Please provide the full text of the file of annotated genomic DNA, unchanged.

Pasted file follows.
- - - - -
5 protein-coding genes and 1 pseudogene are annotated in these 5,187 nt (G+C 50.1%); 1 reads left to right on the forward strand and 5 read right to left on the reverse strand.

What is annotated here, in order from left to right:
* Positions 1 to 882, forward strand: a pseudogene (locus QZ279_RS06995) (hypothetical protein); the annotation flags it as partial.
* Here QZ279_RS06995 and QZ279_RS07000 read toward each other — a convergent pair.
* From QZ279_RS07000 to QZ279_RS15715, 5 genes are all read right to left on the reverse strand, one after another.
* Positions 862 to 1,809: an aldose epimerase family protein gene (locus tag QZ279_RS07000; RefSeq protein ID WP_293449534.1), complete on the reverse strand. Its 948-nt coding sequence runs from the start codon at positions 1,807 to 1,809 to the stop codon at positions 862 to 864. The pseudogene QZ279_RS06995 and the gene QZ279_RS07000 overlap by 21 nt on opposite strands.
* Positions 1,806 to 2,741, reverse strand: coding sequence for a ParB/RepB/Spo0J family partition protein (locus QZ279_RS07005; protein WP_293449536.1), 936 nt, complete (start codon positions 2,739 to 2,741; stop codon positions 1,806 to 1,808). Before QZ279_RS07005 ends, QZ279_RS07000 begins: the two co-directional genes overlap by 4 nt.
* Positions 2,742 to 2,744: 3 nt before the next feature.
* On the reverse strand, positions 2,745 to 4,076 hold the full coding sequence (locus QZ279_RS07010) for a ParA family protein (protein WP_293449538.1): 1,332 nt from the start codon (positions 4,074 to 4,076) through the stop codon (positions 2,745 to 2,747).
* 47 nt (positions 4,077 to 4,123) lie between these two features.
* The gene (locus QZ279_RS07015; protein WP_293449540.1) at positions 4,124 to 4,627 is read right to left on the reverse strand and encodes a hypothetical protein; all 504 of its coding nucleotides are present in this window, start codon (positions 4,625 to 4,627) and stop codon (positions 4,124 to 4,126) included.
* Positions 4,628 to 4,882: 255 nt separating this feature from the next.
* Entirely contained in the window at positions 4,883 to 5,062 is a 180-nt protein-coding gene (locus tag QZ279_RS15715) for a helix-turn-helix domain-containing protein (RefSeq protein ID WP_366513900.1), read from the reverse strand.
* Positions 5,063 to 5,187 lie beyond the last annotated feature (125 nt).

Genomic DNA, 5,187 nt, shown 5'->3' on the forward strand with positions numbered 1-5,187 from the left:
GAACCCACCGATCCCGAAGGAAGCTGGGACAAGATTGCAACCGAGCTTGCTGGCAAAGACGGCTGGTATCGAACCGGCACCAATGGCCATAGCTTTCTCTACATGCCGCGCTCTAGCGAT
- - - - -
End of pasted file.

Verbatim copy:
5 protein-coding genes and 1 pseudogene are annotated in these 5,187 nt (G+C 50.1%); 1 reads left to right on the forward strand and 5 read right to left on the reverse strand.

What is annotated here, in order from left to right:
* Positions 1 to 882, forward strand: a pseudogene (locus QZ279_RS06995) (hypothetical protein); the annotation flags it as partial.
* Here QZ279_RS06995 and QZ279_RS07000 read toward each other — a convergent pair.
* From QZ279_RS07000 to QZ279_RS15715, 5 genes are all read right to left on the reverse strand, one after another.
* Positions 862 to 1,809: an aldose epimerase family protein gene (locus tag QZ279_RS07000; RefSeq protein ID WP_293449534.1), complete on the reverse strand. Its 948-nt coding sequence runs from the start codon at positions 1,807 to 1,809 to the stop codon at positions 862 to 864. The pseudogene QZ279_RS06995 and the gene QZ279_RS07000 overlap by 21 nt on opposite strands.
* Positions 1,806 to 2,741, reverse strand: coding sequence for a ParB/RepB/Spo0J family partition protein (locus QZ279_RS07005; protein WP_293449536.1), 936 nt, complete (start codon positions 2,739 to 2,741; stop codon positions 1,806 to 1,808). Before QZ279_RS07005 ends, QZ279_RS07000 begins: the two co-directional genes overlap by 4 nt.
* Positions 2,742 to 2,744: 3 nt before the next feature.
* On the reverse strand, positions 2,745 to 4,076 hold the full coding sequence (locus QZ279_RS07010) for a ParA family protein (protein WP_293449538.1): 1,332 nt from the start codon (positions 4,074 to 4,076) through the stop codon (positions 2,745 to 2,747).
* 47 nt (positions 4,077 to 4,123) lie between these two features.
* The gene (locus QZ279_RS07015; protein WP_293449540.1) at positions 4,124 to 4,627 is read right to left on the reverse strand and encodes a hypothetical protein; all 504 of its coding nucleotides are present in this window, start codon (positions 4,625 to 4,627) and stop codon (positions 4,124 to 4,126) included.
* Positions 4,628 to 4,882: 255 nt separating this feature from the next.
* Entirely contained in the window at positions 4,883 to 5,062 is a 180-nt protein-coding gene (locus tag QZ279_RS15715) for a helix-turn-helix domain-containing protein (RefSeq protein ID WP_366513900.1), read from the reverse strand.
* Positions 5,063 to 5,187 lie beyond the last annotated feature (125 nt).

Genomic DNA, 5,187 nt, shown 5'->3' on the forward strand with positions numbered 1-5,187 from the left:
GAACCCACCGATCCCGAAGGAAGCTGGGACAAGATTGCAACCGAGCTTGCTGGCAAAGACGGCTGGTATCGAACCGGCACCAATGGCCATAGCTTTCTCTACATGCCGCGCTCTAGCGAT